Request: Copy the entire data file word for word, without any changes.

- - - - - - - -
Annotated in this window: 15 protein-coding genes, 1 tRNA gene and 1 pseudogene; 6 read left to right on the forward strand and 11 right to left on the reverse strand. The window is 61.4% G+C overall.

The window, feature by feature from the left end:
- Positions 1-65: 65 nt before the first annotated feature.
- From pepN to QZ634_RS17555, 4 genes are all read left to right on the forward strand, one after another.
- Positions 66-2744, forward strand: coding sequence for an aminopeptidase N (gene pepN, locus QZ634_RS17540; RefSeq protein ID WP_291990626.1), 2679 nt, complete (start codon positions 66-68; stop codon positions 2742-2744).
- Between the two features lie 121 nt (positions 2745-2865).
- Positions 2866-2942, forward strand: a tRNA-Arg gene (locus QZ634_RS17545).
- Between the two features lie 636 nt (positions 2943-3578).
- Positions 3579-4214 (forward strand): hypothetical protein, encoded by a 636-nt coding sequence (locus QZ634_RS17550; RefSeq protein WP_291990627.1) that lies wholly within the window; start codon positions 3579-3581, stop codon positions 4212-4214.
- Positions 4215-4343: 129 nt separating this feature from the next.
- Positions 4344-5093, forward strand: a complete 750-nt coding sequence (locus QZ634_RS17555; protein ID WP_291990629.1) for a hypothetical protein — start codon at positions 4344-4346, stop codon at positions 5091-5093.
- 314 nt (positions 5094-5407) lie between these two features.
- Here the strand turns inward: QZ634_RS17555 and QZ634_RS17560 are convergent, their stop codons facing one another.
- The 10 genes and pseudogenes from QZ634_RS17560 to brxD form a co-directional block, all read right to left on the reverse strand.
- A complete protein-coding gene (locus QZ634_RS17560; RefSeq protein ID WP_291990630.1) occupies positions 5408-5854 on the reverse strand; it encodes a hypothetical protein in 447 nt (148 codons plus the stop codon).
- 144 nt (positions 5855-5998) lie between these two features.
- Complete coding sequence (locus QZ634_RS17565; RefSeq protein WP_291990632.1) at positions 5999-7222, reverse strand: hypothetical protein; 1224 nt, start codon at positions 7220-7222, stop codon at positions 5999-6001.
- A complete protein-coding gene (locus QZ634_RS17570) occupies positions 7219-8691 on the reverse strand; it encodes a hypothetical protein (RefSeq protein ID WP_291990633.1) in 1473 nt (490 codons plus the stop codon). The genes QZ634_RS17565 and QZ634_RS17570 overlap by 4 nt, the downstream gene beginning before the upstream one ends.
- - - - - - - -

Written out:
Annotated in this window: 15 protein-coding genes, 1 tRNA gene and 1 pseudogene; 6 read left to right on the forward strand and 11 right to left on the reverse strand. The window is 61.4% G+C overall.

The window, feature by feature from the left end:
- Positions 1-65: 65 nt before the first annotated feature.
- From pepN to QZ634_RS17555, 4 genes are all read left to right on the forward strand, one after another.
- Positions 66-2744, forward strand: coding sequence for an aminopeptidase N (gene pepN, locus QZ634_RS17540; RefSeq protein ID WP_291990626.1), 2679 nt, complete (start codon positions 66-68; stop codon positions 2742-2744).
- Between the two features lie 121 nt (positions 2745-2865).
- Positions 2866-2942, forward strand: a tRNA-Arg gene (locus QZ634_RS17545).
- Between the two features lie 636 nt (positions 2943-3578).
- Positions 3579-4214 (forward strand): hypothetical protein, encoded by a 636-nt coding sequence (locus QZ634_RS17550; RefSeq protein WP_291990627.1) that lies wholly within the window; start codon positions 3579-3581, stop codon positions 4212-4214.
- Positions 4215-4343: 129 nt separating this feature from the next.
- Positions 4344-5093, forward strand: a complete 750-nt coding sequence (locus QZ634_RS17555; protein ID WP_291990629.1) for a hypothetical protein — start codon at positions 4344-4346, stop codon at positions 5091-5093.
- 314 nt (positions 5094-5407) lie between these two features.
- Here the strand turns inward: QZ634_RS17555 and QZ634_RS17560 are convergent, their stop codons facing one another.
- The 10 genes and pseudogenes from QZ634_RS17560 to brxD form a co-directional block, all read right to left on the reverse strand.
- A complete protein-coding gene (locus QZ634_RS17560; RefSeq protein ID WP_291990630.1) occupies positions 5408-5854 on the reverse strand; it encodes a hypothetical protein in 447 nt (148 codons plus the stop codon).
- 144 nt (positions 5855-5998) lie between these two features.
- Complete coding sequence (locus QZ634_RS17565; RefSeq protein WP_291990632.1) at positions 5999-7222, reverse strand: hypothetical protein; 1224 nt, start codon at positions 7220-7222, stop codon at positions 5999-6001.
- A complete protein-coding gene (locus QZ634_RS17570) occupies positions 7219-8691 on the reverse strand; it encodes a hypothetical protein (RefSeq protein ID WP_291990633.1) in 1473 nt (490 codons plus the stop codon). The genes QZ634_RS17565 and QZ634_RS17570 overlap by 4 nt, the downstream gene beginning before the upstream one ends.